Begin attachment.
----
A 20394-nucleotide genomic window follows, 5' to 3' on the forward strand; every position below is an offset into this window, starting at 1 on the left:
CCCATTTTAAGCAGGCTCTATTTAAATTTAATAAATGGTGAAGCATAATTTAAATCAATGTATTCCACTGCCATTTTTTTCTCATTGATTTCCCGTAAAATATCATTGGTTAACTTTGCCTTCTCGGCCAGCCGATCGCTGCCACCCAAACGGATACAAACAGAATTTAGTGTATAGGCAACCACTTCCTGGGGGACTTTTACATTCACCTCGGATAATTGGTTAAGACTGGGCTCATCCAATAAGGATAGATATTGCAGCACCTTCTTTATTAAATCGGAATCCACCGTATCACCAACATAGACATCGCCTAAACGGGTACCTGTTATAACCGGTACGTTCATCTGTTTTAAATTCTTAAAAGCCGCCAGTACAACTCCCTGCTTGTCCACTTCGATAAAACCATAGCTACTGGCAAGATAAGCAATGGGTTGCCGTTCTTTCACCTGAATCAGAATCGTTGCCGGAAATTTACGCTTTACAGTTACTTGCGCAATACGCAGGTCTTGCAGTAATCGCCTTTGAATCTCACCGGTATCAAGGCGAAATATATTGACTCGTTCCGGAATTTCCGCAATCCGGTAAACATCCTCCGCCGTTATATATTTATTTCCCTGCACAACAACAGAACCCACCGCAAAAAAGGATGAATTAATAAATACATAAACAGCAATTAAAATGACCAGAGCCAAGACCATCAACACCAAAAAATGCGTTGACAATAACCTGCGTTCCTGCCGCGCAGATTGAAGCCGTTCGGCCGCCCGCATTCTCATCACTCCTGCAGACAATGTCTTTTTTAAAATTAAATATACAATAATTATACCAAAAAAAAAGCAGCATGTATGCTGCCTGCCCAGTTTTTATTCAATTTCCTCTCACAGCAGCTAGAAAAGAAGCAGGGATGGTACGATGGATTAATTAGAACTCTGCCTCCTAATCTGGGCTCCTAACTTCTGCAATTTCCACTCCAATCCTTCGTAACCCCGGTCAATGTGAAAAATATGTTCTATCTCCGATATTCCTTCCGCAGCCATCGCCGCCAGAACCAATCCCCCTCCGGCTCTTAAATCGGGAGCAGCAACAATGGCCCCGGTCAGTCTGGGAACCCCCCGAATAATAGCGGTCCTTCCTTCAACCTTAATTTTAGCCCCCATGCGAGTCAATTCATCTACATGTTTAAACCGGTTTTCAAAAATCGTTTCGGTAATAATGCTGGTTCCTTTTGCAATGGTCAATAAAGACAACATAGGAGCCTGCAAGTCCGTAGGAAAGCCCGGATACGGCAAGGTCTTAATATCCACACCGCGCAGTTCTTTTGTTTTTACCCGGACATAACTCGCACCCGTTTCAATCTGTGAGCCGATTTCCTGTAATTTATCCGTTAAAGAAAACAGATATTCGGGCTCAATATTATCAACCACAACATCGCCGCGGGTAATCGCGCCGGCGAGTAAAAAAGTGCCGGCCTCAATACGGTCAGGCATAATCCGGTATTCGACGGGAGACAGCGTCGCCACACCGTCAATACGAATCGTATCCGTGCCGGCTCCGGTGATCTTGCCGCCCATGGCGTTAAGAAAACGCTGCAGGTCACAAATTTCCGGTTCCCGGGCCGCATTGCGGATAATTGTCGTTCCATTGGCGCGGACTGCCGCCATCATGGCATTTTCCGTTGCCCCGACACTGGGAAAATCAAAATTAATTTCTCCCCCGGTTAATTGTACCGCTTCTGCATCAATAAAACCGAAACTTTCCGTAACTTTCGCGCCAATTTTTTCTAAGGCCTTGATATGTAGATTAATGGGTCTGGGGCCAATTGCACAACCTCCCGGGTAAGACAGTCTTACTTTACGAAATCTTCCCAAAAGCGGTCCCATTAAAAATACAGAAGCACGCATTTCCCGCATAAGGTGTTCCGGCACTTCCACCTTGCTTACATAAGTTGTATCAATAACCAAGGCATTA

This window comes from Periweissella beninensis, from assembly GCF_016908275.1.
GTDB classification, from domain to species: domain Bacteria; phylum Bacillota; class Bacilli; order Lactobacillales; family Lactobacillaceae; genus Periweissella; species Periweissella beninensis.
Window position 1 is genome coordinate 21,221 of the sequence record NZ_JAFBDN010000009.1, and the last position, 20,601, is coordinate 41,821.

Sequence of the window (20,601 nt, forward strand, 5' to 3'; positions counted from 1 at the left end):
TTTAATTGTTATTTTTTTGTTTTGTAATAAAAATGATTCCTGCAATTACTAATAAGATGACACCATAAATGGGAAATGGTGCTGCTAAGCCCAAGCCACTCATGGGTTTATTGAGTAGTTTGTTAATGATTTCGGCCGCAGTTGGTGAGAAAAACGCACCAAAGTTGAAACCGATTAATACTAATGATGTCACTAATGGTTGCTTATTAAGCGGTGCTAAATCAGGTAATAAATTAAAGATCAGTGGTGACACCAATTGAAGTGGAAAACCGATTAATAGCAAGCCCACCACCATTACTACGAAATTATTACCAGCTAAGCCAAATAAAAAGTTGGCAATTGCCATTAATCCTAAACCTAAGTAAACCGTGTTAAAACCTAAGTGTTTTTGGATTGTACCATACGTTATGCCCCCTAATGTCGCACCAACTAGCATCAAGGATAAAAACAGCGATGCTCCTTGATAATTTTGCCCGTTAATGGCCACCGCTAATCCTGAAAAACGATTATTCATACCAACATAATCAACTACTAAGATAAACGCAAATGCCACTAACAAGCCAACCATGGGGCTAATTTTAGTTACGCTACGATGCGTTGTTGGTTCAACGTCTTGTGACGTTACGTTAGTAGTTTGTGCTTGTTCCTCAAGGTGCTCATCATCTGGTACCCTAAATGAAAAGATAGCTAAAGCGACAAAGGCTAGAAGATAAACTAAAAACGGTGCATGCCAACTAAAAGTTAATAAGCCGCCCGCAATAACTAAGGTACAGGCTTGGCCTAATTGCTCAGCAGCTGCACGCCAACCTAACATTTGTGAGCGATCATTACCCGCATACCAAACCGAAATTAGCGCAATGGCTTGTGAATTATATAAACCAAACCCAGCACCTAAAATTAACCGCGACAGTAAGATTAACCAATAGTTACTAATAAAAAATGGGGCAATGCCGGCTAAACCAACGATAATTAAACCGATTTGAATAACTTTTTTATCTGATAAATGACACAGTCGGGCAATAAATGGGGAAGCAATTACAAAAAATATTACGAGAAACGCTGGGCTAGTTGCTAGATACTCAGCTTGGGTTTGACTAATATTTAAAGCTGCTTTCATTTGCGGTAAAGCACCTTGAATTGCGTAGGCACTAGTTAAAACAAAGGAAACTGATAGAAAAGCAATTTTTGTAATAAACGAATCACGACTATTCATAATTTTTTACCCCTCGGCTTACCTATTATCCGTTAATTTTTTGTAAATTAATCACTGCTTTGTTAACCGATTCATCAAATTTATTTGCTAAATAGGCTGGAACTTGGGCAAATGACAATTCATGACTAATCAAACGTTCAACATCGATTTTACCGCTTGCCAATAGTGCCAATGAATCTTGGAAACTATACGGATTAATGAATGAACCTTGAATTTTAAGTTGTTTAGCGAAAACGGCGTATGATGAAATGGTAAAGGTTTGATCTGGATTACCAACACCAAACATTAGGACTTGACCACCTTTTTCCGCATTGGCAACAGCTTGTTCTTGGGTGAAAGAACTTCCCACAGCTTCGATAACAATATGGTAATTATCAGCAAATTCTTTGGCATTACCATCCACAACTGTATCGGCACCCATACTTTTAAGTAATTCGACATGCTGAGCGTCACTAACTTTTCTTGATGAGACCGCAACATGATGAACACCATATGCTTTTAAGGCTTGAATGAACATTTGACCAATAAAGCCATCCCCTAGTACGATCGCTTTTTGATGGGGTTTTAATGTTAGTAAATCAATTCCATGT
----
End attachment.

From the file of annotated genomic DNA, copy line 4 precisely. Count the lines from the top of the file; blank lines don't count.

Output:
GTDB classification, from domain to species: domain Bacteria; phylum Bacillota; class Bacilli; order Lactobacillales; family Lactobacillaceae; genus Periweissella; species Periweissella beninensis.